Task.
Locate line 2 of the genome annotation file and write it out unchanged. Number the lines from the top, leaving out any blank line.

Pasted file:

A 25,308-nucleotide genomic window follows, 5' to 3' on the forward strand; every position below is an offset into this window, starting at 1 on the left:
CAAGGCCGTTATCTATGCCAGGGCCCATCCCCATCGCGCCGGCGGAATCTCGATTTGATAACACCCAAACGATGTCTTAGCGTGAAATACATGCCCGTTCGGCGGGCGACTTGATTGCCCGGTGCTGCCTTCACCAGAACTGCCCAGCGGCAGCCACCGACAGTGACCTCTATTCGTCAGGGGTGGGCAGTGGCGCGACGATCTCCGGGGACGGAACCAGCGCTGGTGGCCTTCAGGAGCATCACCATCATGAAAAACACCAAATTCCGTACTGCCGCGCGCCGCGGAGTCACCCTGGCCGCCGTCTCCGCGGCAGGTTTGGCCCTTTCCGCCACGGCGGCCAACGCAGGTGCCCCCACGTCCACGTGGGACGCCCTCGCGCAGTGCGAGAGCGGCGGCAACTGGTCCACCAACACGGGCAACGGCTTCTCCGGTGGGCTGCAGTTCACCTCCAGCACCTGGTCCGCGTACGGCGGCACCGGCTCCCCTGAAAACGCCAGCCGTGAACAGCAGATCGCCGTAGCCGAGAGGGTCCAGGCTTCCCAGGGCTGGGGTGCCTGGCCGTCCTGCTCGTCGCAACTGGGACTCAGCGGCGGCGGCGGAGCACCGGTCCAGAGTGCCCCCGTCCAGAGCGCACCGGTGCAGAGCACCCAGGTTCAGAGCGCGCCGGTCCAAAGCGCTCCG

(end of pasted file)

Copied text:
CAAGGCCGTTATCTATGCCAGGGCCCATCCCCATCGCGCCGGCGGAATCTCGATTTGATAACACCCAAACGATGTCTTAGCGTGAAATACATGCCCGTTCGGCGGGCGACTTGATTGCCCGGTGCTGCCTTCACCAGAACTGCCCAGCGGCAGCCACCGACAGTGACCTCTATTCGTCAGGGGTGGGCAGTGGCGCGACGATCTCCGGGGACGGAACCAGCGCTGGTGGCCTTCAGGAGCATCACCATCATGAAAAACACCAAATTCCGTACTGCCGCGCGCCGCGGAGTCACCCTGGCCGCCGTCTCCGCGGCAGGTTTGGCCCTTTCCGCCACGGCGGCCAACGCAGGTGCCCCCACGTCCACGTGGGACGCCCTCGCGCAGTGCGAGAGCGGCGGCAACTGGTCCACCAACACGGGCAACGGCTTCTCCGGTGGGCTGCAGTTCACCTCCAGCACCTGGTCCGCGTACGGCGGCACCGGCTCCCCTGAAAACGCCAGCCGTGAACAGCAGATCGCCGTAGCCGAGAGGGTCCAGGCTTCCCAGGGCTGGGGTGCCTGGCCGTCCTGCTCGTCGCAACTGGGACTCAGCGGCGGCGGCGGAGCACCGGTCCAGAGTGCCCCCGTCCAGAGCGCACCGGTGCAGAGCACCCAGGTTCAGAGCGCGCCGGTCCAAAGCGCTCCG